Mar 30, 2014

Waxed Jute Tinder

   I've heard about waxed jute before as a tinder but I never got around to trying it until now.

  The process is quite simple and the only components needed are Paraffin wax and some jute twine. The paraffin can be purchased at most grocery stores and the jute I had was used to tie the feed sacks at the farm, or you can pick some up at most hardware stores.

I used a pot of boiling water and a jar as a double boiler to melt the wax in.

Once the wax was melted I added the jute twine and kept the wax heated to the liquid point for close to an hour.

Once it was saturated I removed it to allow it to cool and set up.

To test the water resistance I cut off a 2" piece and floated it in a cup of water for close to an hour to see how well it would hold up.

To use it you just pull the strands apart to make a small "bird nest" and light it up.

I like the stuff and although I prefer to use natural tinder's like fatwood shavings or Poplar bark I thought it worthwhile to add to what carry for fire starting.

Stay safe

Mar 23, 2014

History Around Us: Fort McCord Massacre April 1st, 1756

On the way back from a trip to the game lands with the dogs  I stopped at a local fort site that was attacked and destroyed during the Indian Wars. Next to Mary Jemison this is one of my favorite sites.

Shingas Burns McCord's Fort
On April 1st, 1756, Shingas attacked and burned Fort McCord,
a private fort, erected in the autumn of 1755, and located several
miles north-east of Fort Loudon, Franklin County, and not far
from the Yankee Gap in the Kittatinny Mountains, west of
Chambersburg. All the inmates of the fort, twenty-seven in
number, were either killed or captured. After the destruction of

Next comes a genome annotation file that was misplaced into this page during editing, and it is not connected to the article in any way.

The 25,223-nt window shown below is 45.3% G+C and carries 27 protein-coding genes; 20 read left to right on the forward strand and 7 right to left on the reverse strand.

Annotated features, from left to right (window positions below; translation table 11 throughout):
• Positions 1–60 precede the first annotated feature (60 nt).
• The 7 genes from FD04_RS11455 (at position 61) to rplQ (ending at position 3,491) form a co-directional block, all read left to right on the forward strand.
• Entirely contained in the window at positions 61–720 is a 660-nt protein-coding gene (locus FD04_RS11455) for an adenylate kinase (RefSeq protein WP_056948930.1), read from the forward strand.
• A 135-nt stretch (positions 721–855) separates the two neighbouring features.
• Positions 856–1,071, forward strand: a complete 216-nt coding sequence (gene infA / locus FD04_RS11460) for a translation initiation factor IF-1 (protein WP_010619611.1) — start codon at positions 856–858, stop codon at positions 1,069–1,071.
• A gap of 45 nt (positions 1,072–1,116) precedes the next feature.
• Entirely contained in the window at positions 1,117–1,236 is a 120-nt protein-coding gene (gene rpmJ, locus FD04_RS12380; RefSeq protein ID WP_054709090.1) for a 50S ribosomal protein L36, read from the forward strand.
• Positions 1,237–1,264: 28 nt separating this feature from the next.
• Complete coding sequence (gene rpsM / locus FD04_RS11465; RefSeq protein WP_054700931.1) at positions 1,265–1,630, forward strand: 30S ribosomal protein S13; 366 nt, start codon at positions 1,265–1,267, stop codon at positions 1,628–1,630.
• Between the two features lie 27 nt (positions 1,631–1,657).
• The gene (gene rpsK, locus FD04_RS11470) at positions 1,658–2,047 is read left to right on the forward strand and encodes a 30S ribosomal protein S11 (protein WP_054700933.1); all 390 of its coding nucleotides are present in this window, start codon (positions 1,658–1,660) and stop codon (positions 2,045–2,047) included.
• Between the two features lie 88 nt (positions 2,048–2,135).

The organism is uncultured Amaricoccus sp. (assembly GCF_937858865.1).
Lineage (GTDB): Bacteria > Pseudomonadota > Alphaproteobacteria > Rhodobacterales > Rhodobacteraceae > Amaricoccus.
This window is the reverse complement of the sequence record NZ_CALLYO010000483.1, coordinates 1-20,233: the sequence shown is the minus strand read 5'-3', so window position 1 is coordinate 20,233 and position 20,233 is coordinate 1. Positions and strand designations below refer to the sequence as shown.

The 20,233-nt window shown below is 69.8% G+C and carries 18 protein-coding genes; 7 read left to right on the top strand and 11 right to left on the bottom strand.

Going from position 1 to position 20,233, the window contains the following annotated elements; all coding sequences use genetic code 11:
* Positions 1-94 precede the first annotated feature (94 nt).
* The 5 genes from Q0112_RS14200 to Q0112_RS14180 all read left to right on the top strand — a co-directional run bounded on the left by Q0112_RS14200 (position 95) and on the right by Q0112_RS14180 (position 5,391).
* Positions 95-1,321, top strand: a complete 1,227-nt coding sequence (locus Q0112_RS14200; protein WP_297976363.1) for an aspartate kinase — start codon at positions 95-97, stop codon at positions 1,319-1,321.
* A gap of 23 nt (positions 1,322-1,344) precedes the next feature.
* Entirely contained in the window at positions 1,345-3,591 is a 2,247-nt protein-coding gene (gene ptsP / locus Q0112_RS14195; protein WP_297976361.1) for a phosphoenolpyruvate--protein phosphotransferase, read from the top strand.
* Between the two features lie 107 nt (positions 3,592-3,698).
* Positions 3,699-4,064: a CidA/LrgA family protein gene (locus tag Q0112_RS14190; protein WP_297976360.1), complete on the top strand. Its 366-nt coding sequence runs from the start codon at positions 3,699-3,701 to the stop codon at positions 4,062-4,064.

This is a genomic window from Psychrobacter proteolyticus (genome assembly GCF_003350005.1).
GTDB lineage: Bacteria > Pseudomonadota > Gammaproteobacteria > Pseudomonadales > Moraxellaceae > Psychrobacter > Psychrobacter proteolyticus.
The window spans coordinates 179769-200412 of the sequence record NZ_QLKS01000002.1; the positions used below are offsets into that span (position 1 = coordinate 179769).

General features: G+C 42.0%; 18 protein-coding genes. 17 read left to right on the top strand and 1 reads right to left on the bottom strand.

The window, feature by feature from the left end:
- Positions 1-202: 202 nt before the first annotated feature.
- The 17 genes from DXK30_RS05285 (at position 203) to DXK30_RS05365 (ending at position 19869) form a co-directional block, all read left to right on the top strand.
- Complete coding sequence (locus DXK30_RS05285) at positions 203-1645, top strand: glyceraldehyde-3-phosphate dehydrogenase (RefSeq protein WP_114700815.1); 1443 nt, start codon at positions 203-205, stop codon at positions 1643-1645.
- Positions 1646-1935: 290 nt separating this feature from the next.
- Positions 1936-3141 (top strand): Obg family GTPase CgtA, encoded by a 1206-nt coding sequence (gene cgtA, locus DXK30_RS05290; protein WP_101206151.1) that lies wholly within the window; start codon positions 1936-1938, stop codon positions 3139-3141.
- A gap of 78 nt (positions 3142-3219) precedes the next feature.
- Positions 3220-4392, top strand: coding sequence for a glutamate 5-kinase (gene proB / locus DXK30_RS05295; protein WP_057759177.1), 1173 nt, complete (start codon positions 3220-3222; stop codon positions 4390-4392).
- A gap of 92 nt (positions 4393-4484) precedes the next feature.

the fort, Shingas' band was pursued by three bodies of settlers
and soldiers. One body, commanded by Captain Alexander
Culbertson, overtook the Indians on Sideling Hill. Here a fierce
battle was fought for two hours, but Shingas being reinforced,
the white men were defeated with great loss, twenty-one killed
and seventeen wounded.
Pg. 274. From the book The Indian Wars Of Pennsylvania

Stay safe

Mar 15, 2014

Started a new Blog: SHTF Mechanic

     I've been thinking about starting a new Blog for quite awhile. My hobby is Bushcrafting and just spending time in the woods but most of the time I'm either at the farm or at a plant working on equipment. One thing I've not seen covered quite as much is survival mechanics, most breakdowns on a farm seem like SHTF. The cows have to get milked, fed etc. and most of the times the repair is made on the fly under adverse conditions it seems. Improvised repairs is one thing you learn to do on the farm. This falls in line with how I think...What if?
 Most of what I hope to cover will blend over into everyday repairs but in a SHTF scenario they could be mighty valuable skills to have.
SHTF Mechanic

Stay safe


Mar 8, 2014


   I was over at the farm earlier this week and while I was waiting for a trough to fill up with water I decided to make a quick trip to the woods on the backside of the farm.

Spotting the tell tale signs of a downed Pine I started to look for Fatwood which most times I don't find huge amounts but this time luck was on my side.

Most times when I do find some it's at the base of branches on down or standing dead Pines. Not huge amounts but more than enough to use to successfully get a fire started easily.

 But I think luck was on my side this time when I spotted this standing dead Pine.

 Shaving one of the exposed roots I could smell the strong aroma of turpentine from the resin laden wood.
And the trunk reveals the same condition, this is looking like it is going to be a fine harvest in the near future.

Now for a trial run.

Stay safe